Sunday, March 07, 2010

Sir (Meeting Old Crow)

Short introduction: Skie is a series of flying islands, ruled by a small number of city states that all hate each other. They've agreed to ban flying machines (Skyships) with the exception of a small police force for the sake of not killing each other, and of course, as for every law, there are those who live to break it.

The room was dark. Isaac peered in nervously, clenching the note in one balled fist. “Hello?”
There was no reply. He stepped through the doorway hesitantly, glancing around at the ashen shadows of the hanger. Huge, curving forms were suspended high overhead, with walkways interspersed here and there, with dangling ropes and curling pipes winding along the pathways. His eyes adjusted as he stood in the darkness that ate all the color out of it, staring. There was a window, somewhere high above him, but most of it's light had been lost to the thick coating of dust that fell heavy in the air.
Something moved near his feet. He jumped back, and the black and white cat stared at him, curious. He breathed out, relieved.
“Hello, uh, cat.” He knelt, holding out his hand to the creature. It examined him with a disdainful air, and paused for a moment, thinking.
And then it bit him.
“Ow!” he pulled his hand back abruptly. “Dumb cat!”
“His name is Ferris.” A woman's voice came from behind him, barely hiding a kind of sadistic, braying laughter. “He does that.”
“Oh!” Isaac whirled, forgetting his bleeding finger. “Who are you?”
“Same person that gave you the note, of course!” She laughed, switching on the lights. The room was not lit by a single bulb, but by close to a dozen separate light sources—ranging from an old, flickering fake-flame bulb to a string of Christmas lights. This oddity was lost on him, though, as he stared at the woman in front of him.
Old Crow looked remarkably like her wanted posters, it occurred to him. The high ponytail was a little longer, of a dark brown the color of dirt, and she looked a little younger—though, perhaps, that was the wide smile more than any actual indicators. The wrinkles around her eyes certainly didn't make her look any younger, but the freckles that dotted her face made her seem almost childlike as she stood, laughter plain in her face and her stance as he stared. Her clothes were baggy and warm, an old green sweater over burned, greasy work pants, and a leather tool belt that extended down one leg, not unlike his own. She wore combat boots, stained with mud, and he glanced back up at her face, feeling half afraid and half incredulous.
“Didn't your mother ever tell you it's not polite to stare?” she asked, moving in on him like a freight train. “Stand up straight, shut your mouth, and try not to look like a fish.” She prodded him into position, then surveyed him with a discerning smile. “Better. Now, you're the halfwit flier that I saved from the police ships today.” He nodded dully. “First time?”
“Um, yeah.”
“Yes, Sir.” She emphasized, looking pointedly at him. “Honestly, what do they teach you...”
He stared a moment before he finally caught on.“Yes Sir.”
“Better.” She gestured with a wrench at his ragged toolbelt. “Doesn't look like you know quite what you're doing, now does it.”
“Well, ah, no, sorry.” She shot him a glare. “Ma'am.”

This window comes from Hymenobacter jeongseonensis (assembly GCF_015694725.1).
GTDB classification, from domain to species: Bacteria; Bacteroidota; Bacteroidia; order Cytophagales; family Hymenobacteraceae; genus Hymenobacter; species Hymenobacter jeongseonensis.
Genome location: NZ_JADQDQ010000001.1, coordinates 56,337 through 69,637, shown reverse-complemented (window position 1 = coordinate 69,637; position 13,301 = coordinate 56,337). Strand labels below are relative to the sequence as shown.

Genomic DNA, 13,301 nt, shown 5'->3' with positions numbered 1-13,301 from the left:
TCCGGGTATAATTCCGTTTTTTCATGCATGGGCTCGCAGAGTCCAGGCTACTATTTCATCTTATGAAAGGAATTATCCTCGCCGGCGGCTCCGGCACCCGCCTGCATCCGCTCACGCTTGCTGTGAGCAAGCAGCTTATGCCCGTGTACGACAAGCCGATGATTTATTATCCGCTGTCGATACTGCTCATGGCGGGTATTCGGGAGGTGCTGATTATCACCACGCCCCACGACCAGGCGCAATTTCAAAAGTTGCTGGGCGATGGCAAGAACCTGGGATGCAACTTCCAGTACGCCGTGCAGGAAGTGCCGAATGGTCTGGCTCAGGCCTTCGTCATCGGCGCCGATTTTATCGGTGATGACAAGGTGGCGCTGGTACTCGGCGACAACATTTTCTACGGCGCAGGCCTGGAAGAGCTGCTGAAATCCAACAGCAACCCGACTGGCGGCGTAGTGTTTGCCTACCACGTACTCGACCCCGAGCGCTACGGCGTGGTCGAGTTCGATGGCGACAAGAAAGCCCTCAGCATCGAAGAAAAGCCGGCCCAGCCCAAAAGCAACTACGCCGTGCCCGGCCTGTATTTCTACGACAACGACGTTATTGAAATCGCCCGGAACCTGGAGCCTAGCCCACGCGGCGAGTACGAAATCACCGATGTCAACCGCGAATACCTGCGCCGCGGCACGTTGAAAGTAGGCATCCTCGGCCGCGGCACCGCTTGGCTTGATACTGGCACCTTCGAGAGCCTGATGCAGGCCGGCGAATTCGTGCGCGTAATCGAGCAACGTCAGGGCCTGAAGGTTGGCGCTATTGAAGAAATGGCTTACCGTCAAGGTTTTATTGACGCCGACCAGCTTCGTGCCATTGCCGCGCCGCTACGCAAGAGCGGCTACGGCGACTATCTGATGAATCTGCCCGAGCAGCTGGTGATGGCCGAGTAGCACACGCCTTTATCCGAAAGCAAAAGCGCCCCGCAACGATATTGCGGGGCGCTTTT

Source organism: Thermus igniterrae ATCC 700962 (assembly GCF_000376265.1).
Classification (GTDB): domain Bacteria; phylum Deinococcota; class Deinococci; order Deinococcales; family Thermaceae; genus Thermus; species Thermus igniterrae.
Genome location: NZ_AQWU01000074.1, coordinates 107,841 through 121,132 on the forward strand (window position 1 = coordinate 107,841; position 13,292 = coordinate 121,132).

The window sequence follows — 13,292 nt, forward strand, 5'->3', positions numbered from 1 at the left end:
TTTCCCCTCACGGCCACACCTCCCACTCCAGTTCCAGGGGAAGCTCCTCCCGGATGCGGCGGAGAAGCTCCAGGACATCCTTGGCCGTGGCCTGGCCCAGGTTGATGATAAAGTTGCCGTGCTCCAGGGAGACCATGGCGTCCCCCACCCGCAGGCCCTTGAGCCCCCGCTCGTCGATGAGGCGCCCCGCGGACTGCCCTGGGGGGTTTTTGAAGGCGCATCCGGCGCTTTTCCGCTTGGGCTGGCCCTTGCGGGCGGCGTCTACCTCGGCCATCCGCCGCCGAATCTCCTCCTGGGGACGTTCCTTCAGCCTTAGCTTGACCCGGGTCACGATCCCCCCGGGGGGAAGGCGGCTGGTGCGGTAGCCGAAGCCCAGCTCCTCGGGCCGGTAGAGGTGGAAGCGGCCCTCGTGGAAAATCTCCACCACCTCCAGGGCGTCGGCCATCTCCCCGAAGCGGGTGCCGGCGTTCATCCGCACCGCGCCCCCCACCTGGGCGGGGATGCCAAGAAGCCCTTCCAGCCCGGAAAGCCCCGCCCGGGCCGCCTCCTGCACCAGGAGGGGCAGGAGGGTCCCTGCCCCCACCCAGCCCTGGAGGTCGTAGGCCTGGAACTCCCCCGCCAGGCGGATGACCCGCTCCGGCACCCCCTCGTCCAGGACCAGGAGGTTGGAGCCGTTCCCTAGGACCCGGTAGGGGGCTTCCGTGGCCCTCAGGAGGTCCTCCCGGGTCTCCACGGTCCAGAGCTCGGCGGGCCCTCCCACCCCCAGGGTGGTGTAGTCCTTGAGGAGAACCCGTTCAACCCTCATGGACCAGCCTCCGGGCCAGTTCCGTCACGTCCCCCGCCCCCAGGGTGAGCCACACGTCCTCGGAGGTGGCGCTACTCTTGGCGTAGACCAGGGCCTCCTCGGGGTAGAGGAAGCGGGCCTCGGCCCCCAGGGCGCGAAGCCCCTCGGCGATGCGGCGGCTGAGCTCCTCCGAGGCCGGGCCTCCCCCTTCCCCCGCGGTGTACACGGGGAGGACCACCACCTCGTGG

“Sir!” He held up his hands apologetically. “But it was my first time.”
“Flying or building?” She inquired, holding the wrench threateningly.
“Both... Sir.”
“Hm.” She surveyed him for a moment longer, like a general surveying their troops. “Not bad, then. Not bad at all.”
“Um, thank you.”
“Could've been a lot better, though!” She whirled, striding across the workshop. “Come with me. I'll teach you a thing or two.”
“Um, about what, exactly?” He followed her cautiously, being careful not to step on any of the myriad bits of ship scattered about.
“Building! Flying! What makes things go! Come on, boy, keep up!”
“Right.” He sped up his pace to where he was almost running. “So, um, Sir? Where are we going?”
“Workshop, where did you think?”
“You mean this isn't...”
“This is a hanger, boy! What did you think it was, a pretty princess powder room?” The gestures Old Crow made as she spoke would have been hilarious had she not been holding the wrench in the other hand. “Hanger, H-a-nggg-er! Say it with me now, haaaang-eeeer.” She stopped so abruptly that he almost ran into her, and whirled again. “I can't hear you.”
“Hanger.” He very hard not to look as shocked as he felt.
“Haaaaang-eeeer” She enunciated, though he couldn't quite tell what he'd said wrong.
“Haaaang-eeer.” He repeated.
“Better.” She nodded, turning again. “Hanger. Just do what I do, boy, and you'll learn the ropes in no time!”
"What ropes am I learning, exactly?"
"Look," She whirled to face him again. "Apparently, you're as smart as you are pretty. So let me spell this out for you. You have two choices. You can work for me, become my apprentice, and learn to build, maintain and fly faster than you ever could on your own. Ooor, this is the dumb choice, you can say no, and I hit you with this wrench and feed you to my cats."
"...The first one, please."
She glared at him for a moment.

This story is three years old. I swear. I just haven't posted any of it before.(Have you heard that before? Yessss.)
That being said, I think I'm actually running out of stories I've had for forever and not posted, so maybe we'll eventually get some continuity going on. Maybe. Unless I think of some new ones.

1 comment:

ivy said...

Check you out, with the actual description! I love it. Poor Isaac. Your classic dialogue works well here, because the setting gives this a bit of seriousness without requiring much at all from the characters themselves. Perfect combination!

Poor Isaac. He's really going to have a time of it with her.